Objectors fighting a plan to move St Helena’s prison to Half Tree Hollow have been told the issue has already been decided.
The island’s planning board has knocked back designs to move the prison to the Sundale secure hospital, because of concerns about high outer walls. It would not support permanent exterior lighting.
But it cannot oppose consent altogether because executive councillors have already agreed it as part of the island’s development blueprint.
And it is not classed as a change of use, because a prison and a secure hospital are the same class of building in planning law. That means planning permission is not needed for the principle of turning the Sundale into a gaol.
David Taylor, St Helena’s head of planning, said: “You could have somebody more dangerous in a secure hospital than in a prison. That is why it’s in the same use class.”
Conditions at the cramped Victorian prison in Jamestown have been condemned by successive UK inspectors. It does not meet human rights standards, and chief of police Peter Coll has been frank about its failings.
Sundale House has also been declared unfit for its existing six residents, who need a new home – likely to be on the site of the old Half Tree Hollow School.
St Helena Government had set a target of moving prison inmates to the 16 new cells at Sundale by 2015, but it could be ready a year earlier.
A protest petition and several letters of objection were considered by the planning board. Members visited the site, then ordered a redesign.
The heads of the police and prison service were given just a week to come up with a new design that met the same security levels as UK prisons.
The public will have another week to view the plans before a third board meeting on 3 May 2013.
David Taylor told listeners to SAMS Radio 1: “Inevitably, most people are concerned about the principle, but the principle of doing it does not arise.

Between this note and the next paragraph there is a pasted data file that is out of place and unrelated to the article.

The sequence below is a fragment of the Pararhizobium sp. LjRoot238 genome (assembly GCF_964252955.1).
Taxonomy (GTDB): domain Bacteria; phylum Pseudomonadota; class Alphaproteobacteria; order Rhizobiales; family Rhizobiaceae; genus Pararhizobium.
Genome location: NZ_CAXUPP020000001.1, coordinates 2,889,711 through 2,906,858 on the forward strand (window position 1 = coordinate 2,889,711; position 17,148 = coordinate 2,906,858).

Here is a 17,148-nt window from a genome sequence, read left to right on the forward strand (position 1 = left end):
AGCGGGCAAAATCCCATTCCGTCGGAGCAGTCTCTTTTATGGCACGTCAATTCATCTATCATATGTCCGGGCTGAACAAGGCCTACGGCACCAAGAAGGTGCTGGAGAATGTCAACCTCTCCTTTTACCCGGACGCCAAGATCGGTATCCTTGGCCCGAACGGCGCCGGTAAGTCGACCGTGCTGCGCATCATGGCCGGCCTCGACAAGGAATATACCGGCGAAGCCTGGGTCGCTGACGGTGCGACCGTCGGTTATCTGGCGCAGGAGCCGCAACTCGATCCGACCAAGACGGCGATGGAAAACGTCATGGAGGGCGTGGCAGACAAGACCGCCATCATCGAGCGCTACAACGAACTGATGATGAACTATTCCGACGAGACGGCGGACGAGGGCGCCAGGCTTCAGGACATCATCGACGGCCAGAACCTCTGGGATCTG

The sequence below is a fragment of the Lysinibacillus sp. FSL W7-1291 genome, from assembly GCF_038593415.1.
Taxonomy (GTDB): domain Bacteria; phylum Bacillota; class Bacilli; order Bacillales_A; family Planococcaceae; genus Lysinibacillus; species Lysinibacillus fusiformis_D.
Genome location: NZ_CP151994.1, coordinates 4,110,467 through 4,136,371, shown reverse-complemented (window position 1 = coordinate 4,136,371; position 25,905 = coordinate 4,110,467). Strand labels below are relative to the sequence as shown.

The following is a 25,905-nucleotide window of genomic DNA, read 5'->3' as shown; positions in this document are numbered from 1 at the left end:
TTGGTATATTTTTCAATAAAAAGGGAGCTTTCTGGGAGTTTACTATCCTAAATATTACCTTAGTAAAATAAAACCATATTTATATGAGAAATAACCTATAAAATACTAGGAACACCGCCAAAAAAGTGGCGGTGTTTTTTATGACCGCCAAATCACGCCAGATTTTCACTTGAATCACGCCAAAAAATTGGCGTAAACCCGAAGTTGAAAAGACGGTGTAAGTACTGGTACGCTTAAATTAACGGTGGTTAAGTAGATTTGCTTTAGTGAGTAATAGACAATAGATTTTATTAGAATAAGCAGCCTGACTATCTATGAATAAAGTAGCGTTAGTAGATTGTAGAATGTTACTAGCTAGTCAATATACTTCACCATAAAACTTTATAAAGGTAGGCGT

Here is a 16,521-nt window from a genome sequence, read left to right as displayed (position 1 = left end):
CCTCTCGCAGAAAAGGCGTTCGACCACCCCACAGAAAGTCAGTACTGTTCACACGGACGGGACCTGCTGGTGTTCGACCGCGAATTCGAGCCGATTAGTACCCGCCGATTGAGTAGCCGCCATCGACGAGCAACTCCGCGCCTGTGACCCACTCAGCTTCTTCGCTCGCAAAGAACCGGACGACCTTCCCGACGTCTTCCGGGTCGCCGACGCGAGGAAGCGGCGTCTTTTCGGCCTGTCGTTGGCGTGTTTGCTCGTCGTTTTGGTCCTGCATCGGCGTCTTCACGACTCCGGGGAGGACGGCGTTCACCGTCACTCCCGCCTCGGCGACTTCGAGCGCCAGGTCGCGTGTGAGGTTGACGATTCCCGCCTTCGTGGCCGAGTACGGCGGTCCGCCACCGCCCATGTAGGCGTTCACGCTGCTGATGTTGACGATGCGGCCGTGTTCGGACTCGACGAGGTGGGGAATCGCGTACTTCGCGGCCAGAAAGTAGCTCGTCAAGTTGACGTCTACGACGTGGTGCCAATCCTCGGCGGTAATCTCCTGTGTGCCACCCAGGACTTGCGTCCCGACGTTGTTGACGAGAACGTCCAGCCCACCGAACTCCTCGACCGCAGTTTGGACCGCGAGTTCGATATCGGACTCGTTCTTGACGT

“When the Land Development Control Plan was debated and adopted by ExCo in April last year, it included a specific policy that the prison will be relocated from Jamestown to Half Tree Hollow.”
There had been 20 weeks on consultation on the land plan, he said.
“Making sure that the thing is secure, while reducing its visual impact, is what’s now going on.
“There are various measures on the table for achieving the same level of security, including by building walls internally, or doing it with various meshes and caging.”
The existing prison at the foot of Jacob’s Ladder was a “lovely little building” that could not be adapted to modern standards, said David.
“It doesn’t meet anything like 20th Century, let alone 21st Century requirements for prisons. It’s been examined to see what can be done to make it fit for purpose, and it can’t, frankly.
“A new challenging behaviour unit has to come first. There’s planning permission for one, granted last year, to go where Half Tree Hollow School was. That is being looked at and revised.
“I would expect the prison should be up and running at Sundale during next year. The intention is that building work will have commenced before the end of this year.
“It’s always difficult to site things like mental hospitals and prisons. No one wants them on their doorstep, but communities require facilities so you do it in the best way you can.”
Asked whether the prison’s move to Sundale was definitely going ahead, he said: “Yes it is.”
Legal, Lands and Planning Department, St Helena Government
(note: members of St Helena Planning Board are appointed by Governor Mark Capes but are otherwise independent of the government. The board is chaired by John Styles, the former Chief Secretary of St Helena Government. Its members include Vince Thompson, a St Helena Independent columnist and former UK councillor).